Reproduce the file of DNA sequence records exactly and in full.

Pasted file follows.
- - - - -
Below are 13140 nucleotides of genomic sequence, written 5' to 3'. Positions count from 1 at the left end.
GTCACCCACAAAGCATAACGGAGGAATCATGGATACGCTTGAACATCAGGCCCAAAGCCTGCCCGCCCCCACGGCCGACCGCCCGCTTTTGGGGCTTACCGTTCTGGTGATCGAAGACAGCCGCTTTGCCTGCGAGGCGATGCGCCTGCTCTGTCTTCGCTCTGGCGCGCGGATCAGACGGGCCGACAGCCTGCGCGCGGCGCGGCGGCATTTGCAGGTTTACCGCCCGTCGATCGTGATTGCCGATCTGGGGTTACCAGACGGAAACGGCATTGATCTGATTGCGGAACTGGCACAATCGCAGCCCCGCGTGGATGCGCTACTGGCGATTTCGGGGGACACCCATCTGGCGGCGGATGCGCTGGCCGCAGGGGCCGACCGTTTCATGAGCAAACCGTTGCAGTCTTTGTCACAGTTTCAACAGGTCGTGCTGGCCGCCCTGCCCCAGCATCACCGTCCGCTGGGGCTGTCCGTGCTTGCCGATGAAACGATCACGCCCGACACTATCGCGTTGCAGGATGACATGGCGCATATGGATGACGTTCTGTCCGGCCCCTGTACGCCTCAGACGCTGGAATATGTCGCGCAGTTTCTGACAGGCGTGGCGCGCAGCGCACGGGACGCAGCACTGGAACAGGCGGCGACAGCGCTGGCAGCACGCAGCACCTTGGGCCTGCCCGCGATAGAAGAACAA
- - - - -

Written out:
Below are 13140 nucleotides of genomic sequence, written 5' to 3'. Positions count from 1 at the left end.
GTCACCCACAAAGCATAACGGAGGAATCATGGATACGCTTGAACATCAGGCCCAAAGCCTGCCCGCCCCCACGGCCGACCGCCCGCTTTTGGGGCTTACCGTTCTGGTGATCGAAGACAGCCGCTTTGCCTGCGAGGCGATGCGCCTGCTCTGTCTTCGCTCTGGCGCGCGGATCAGACGGGCCGACAGCCTGCGCGCGGCGCGGCGGCATTTGCAGGTTTACCGCCCGTCGATCGTGATTGCCGATCTGGGGTTACCAGACGGAAACGGCATTGATCTGATTGCGGAACTGGCACAATCGCAGCCCCGCGTGGATGCGCTACTGGCGATTTCGGGGGACACCCATCTGGCGGCGGATGCGCTGGCCGCAGGGGCCGACCGTTTCATGAGCAAACCGTTGCAGTCTTTGTCACAGTTTCAACAGGTCGTGCTGGCCGCCCTGCCCCAGCATCACCGTCCGCTGGGGCTGTCCGTGCTTGCCGATGAAACGATCACGCCCGACACTATCGCGTTGCAGGATGACATGGCGCATATGGATGACGTTCTGTCCGGCCCCTGTACGCCTCAGACGCTGGAATATGTCGCGCAGTTTCTGACAGGCGTGGCGCGCAGCGCACGGGACGCAGCACTGGAACAGGCGGCGACAGCGCTGGCAGCACGCAGCACCTTGGGCCTGCCCGCGATAGAAGAACAA